Written at a time when he was questioning the veracity of the Christian worldview, God's Grand Game offers a comprehensive exposition of the key theological insights of philosopher Steven Colborne.
Colborne's spiritual journey began with atheism, but after immersive explorations of Eastern and New Age spirituality, the author became convinced that God exists when he read the Bible during an admission to psychiatric hospital in his late 20s.
After giving his life to Jesus in his hospital room, Colborne was led by the Holy Spirit to explore various denominations of Christianity, including Catholicism, Anglicanism, and various Protestant and Evangelical churches. These explorations, coupled with the academic study of Philosophy and Religion at Heythrop College in London, led Colborne to develop the philosophy presented in God's Grand Game.
Colborne's philosophy centres upon the divine sovereignty versus human free will problem, a subject area which the author believes is central to a correct understanding of all of the world's major religions. What is unusual about Colborne's philosophy is that he believes the omnipresence of God leaves no room for free will. This is the thesis at the heart of the book.
The entirety of Colborne's career as a philosopher developed as a result of the author's desire to fully embrace the Christian worldview while at the same time being convinced that the absolute sovereignty of God leaves no room for free will.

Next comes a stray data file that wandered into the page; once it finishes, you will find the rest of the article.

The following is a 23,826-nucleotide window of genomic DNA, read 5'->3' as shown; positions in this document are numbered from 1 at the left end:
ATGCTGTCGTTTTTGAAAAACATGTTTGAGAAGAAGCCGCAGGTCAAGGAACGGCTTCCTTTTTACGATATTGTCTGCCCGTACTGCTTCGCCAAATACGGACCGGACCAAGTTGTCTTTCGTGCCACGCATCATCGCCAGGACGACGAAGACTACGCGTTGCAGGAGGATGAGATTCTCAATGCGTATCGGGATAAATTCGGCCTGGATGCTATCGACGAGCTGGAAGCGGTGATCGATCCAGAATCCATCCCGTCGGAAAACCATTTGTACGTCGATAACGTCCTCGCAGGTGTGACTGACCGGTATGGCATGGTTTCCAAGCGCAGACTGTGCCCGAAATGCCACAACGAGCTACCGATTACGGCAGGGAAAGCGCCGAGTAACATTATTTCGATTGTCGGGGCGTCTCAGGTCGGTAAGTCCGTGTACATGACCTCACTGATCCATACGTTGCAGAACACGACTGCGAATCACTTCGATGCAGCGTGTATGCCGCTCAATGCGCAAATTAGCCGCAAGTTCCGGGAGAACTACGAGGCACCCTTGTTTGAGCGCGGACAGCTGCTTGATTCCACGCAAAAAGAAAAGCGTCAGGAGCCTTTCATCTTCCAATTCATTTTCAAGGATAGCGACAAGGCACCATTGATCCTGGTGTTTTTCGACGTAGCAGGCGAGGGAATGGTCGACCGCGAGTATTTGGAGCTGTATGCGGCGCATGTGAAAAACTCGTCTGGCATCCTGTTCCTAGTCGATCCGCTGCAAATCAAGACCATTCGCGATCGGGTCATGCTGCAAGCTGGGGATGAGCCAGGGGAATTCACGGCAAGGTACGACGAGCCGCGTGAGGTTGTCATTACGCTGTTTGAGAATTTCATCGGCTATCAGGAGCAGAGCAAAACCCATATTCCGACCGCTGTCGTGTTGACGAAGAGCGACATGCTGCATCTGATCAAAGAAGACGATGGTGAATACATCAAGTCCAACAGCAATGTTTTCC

God's Grand Game explores the free will problem in great depth, with the author discussing Calvinism, open theism, Molinism, determinism, materialism, and other related theories, as well as the thought of philosophers and theologians including Sam Harris, James White, William Lane Craig, Greg Boyd, John Piper, and others.
The conclusion of the book is controversial, and Colborne's views evolved significantly after the publication of the book. However, as an exploration into the subject of God's sovereignty and its implications for the free will predicament, God's Grand Game represents a highly significant contribution to the field of philosophical theology.